Example 2:

Use = to delay assignment:

var=aaa
var=$(var1)bbb
var1=ccc
all:
	echo $(var2)

    using = to assign a value to a variable is a delayed assignment. If it is used to assign a value, the final value of the referenced variable will be referenced when referring to the variable, so it should be cccbbb instead of aaabbb.

Example 3

Use= Default assignment

var:=aaa
var?=ccc
var:=$(var1)bbb
all:
	echo &(var2)

Example 4

Use + = to append assignments

var:=aaa
var=$(var1)bbb
var1+=ccc
var1+=ddd
all:
	echo $(var2)

  use= To assign a value to a variable is the default assignment, which means that if the variable has not been assigned before, it will default to the assigned value. Therefore, aaabbb will be printed instead of cccbbb.
   here, it is equivalent to direct: = assignment (the \ symbol is used here for multi line writing):

var:=aaa\
		ccc\
		bbb

Automation variables for makefile

  variables that are not defined and change with the context.

  • %@: indicates all targets
  • $<: represents the first dependent file. If the dependency mode is%, it represents a series of files. (% is a wildcard, similar to *) on Linux)
  • $^ indicates all dependencies.

Problem introduction

  we experience the following concepts through the following procedures:
Here are the following documents

//The hello.c file is as follows
#include<stdio.h>
#include"hello.h"
void hello()
{
	printf("hello world!\n);
}
//The hello.h file is as follows
#ifndef _HELLO_
#define _HELLO_
void hello(void);
#endif
//The main.c file is as follows
#include<stdio.h>
#include"hello.h"
void main(void)
{
	hello();
}

The makefile file is as follows

hello:hello.o main.o
	gcc hello.o main.o -o hello
hello.o:hello.c
	gcc -c hello.c -o hello.o
main.o:main.c
	gcc -c main.c -o main.o

clean:
	rm -rf *.o hello

    we can compile the executable file through the make command, but if we want to add some additional include files, we need to modify the dependency and the following commands in the makefile file, which is very troublesome when there are many files.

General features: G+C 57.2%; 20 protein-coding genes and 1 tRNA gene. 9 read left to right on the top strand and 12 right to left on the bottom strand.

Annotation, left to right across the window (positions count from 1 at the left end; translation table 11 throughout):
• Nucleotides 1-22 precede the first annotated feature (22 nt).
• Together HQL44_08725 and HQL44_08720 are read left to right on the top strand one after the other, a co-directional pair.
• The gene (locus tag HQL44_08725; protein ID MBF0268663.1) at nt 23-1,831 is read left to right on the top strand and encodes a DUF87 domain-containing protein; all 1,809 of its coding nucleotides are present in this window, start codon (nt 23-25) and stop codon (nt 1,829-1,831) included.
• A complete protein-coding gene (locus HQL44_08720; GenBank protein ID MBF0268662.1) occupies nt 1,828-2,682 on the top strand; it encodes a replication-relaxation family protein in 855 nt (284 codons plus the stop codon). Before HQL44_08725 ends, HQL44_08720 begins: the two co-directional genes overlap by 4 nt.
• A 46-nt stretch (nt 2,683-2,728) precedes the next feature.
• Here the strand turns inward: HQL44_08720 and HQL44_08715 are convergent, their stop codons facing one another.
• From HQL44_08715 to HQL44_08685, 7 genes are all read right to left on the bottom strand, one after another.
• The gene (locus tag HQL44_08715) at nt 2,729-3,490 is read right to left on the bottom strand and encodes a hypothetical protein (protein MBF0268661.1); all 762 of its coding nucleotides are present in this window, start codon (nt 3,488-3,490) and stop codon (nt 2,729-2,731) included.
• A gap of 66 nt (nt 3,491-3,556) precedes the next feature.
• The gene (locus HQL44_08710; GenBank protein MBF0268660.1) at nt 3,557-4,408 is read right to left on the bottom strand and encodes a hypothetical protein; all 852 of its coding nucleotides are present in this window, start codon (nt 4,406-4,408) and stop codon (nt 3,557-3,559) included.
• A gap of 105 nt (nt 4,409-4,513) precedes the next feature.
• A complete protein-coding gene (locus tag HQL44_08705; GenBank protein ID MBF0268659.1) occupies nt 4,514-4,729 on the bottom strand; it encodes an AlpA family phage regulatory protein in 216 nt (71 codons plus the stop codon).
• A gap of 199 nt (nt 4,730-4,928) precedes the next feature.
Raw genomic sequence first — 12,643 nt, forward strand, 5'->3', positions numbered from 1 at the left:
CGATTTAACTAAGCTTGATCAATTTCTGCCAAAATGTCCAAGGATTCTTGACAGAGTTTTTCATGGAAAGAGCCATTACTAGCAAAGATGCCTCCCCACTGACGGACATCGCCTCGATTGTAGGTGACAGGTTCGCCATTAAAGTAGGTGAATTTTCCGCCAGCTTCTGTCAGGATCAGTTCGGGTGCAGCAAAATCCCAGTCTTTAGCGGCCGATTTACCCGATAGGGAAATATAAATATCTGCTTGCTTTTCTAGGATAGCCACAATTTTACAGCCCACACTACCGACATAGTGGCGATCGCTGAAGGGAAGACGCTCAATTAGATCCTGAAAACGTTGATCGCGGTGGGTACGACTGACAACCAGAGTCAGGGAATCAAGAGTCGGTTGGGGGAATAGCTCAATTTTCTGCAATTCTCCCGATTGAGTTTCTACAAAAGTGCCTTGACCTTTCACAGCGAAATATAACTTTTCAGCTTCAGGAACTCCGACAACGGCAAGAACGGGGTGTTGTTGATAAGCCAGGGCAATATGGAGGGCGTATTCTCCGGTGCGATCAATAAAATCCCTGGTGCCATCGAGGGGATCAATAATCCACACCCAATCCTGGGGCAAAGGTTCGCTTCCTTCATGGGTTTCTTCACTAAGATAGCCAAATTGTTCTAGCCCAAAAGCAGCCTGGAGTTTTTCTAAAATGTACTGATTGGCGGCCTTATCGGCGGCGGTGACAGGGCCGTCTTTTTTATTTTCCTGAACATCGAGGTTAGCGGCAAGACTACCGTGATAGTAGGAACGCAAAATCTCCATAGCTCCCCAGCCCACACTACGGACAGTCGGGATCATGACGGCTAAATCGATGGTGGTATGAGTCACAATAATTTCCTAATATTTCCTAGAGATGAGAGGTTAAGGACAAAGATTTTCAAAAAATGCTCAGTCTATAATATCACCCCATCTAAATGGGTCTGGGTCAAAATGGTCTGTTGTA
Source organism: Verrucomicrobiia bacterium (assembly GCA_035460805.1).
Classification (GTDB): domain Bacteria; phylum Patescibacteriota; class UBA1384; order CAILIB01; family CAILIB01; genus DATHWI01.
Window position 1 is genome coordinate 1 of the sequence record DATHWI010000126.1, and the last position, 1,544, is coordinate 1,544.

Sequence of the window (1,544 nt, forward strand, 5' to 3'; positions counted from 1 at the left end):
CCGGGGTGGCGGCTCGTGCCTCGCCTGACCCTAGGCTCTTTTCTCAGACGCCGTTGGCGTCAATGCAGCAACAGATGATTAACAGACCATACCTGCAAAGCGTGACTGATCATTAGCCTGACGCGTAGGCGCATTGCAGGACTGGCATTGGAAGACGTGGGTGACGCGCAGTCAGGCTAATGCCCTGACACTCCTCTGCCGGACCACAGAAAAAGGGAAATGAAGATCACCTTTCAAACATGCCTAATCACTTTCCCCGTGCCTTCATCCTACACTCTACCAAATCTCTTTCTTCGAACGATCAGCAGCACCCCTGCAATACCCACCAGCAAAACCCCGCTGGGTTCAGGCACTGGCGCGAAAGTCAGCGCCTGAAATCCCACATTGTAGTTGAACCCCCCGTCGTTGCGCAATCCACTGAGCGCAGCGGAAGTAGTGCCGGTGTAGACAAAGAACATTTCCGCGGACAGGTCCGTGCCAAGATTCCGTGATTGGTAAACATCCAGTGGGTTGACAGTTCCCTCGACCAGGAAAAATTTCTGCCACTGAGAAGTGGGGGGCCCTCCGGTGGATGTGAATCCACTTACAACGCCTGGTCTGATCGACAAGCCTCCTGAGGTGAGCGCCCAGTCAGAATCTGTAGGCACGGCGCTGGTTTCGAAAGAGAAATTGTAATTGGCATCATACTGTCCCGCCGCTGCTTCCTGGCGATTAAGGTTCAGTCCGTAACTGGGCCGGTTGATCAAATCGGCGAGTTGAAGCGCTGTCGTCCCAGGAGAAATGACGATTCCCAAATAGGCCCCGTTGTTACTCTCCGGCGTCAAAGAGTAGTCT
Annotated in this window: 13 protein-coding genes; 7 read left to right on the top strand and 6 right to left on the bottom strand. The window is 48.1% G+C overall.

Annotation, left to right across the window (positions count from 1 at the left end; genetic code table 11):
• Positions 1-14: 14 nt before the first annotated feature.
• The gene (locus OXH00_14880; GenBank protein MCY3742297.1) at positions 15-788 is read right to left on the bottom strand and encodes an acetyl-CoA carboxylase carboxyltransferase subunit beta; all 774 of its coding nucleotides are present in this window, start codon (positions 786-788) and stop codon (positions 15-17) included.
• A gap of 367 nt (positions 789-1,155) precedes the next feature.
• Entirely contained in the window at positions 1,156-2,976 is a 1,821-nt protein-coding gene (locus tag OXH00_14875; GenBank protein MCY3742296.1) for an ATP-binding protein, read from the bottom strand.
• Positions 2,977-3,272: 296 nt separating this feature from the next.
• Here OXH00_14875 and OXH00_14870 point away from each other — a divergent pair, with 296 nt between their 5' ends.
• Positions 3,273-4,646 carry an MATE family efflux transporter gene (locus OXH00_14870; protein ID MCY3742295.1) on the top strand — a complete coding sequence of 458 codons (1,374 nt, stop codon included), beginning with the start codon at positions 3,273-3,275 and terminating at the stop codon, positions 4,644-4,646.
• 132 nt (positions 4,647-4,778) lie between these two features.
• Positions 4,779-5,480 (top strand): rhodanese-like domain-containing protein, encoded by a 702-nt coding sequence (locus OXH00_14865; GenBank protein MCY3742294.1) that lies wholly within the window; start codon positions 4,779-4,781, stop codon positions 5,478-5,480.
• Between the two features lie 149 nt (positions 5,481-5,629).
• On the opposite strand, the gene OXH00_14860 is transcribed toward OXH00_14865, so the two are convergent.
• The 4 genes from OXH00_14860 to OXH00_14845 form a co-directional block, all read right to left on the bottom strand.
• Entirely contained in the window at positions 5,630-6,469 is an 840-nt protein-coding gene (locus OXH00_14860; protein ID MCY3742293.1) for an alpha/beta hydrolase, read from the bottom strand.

Use variables to optimize makefile s

Variable to replace the file name

  try the following methods:

var:= hello.o main.o
hello:$(var)
	gcc $(var) -o hello
hello.o:hello.c
	gcc -c hello.c -o hello.o
main.o:main.c
	gcc -c main.c -o main.o

  it can be found that if we need to increase the target file dependency in the future, we can directly modify the var variable instead of modifying the following statements twice, which reduces our workload.

Automation variables $< and $@ replace dependencies and targets with the same name

  observe the following makefile files:

var:= hello.o main.o
hello:$(var)
	gcc $(var) -o hello
%.o:%.c
	gcc -c $< -o $@

  it can be found that we use automation variables to integrate two groups of dependencies and goals with the same name into one place.

Automated variable $^ to replace all dependencies

  observe the following makefile files:

var:= hello.o main.o
hello:$(var)
	gcc $^ -o hello
%.o:%.c
	gcc -c $< -o $@

   there's a question: it's almost the same to use $(var) directly. Why do you want to introduce $^?

Function of makefile

wildcard function

Wildcard: meaning of wildcard
Format: $(wildcard string)
Function: expand the specified directory
give an example:
There is a C source file of a.c and a test folder in the directory of / home/test, and a b.c file in the folder of / home/test/test. We create the makefile file in the / home/test directory as follows:

var:=$(wildcard ./*.c ./test/*.c)
all:
	@echo $(var)

   after @ is added before the shell command here, the shell command after @ will not be displayed on the terminal by using the make command. The echo command will not be displayed here. We execute the makefile file and get the results:

It can be found that:

  1. The echo command is not displayed
  2. The wildcard path after the wildcard keyword is expanded into the matching c source file.

notdir function

Format: $(notdir path string)
Function: extract the file name in the path string
  assume that there is only the C source file of test.c in the current path

dir:=$(wildcard ./*.c)
var2:=$(notdir $(dir))
var:=$(notdir ./test.o)
chartest:
    echo $(dir)
    echo $(var)
    echo $(var2)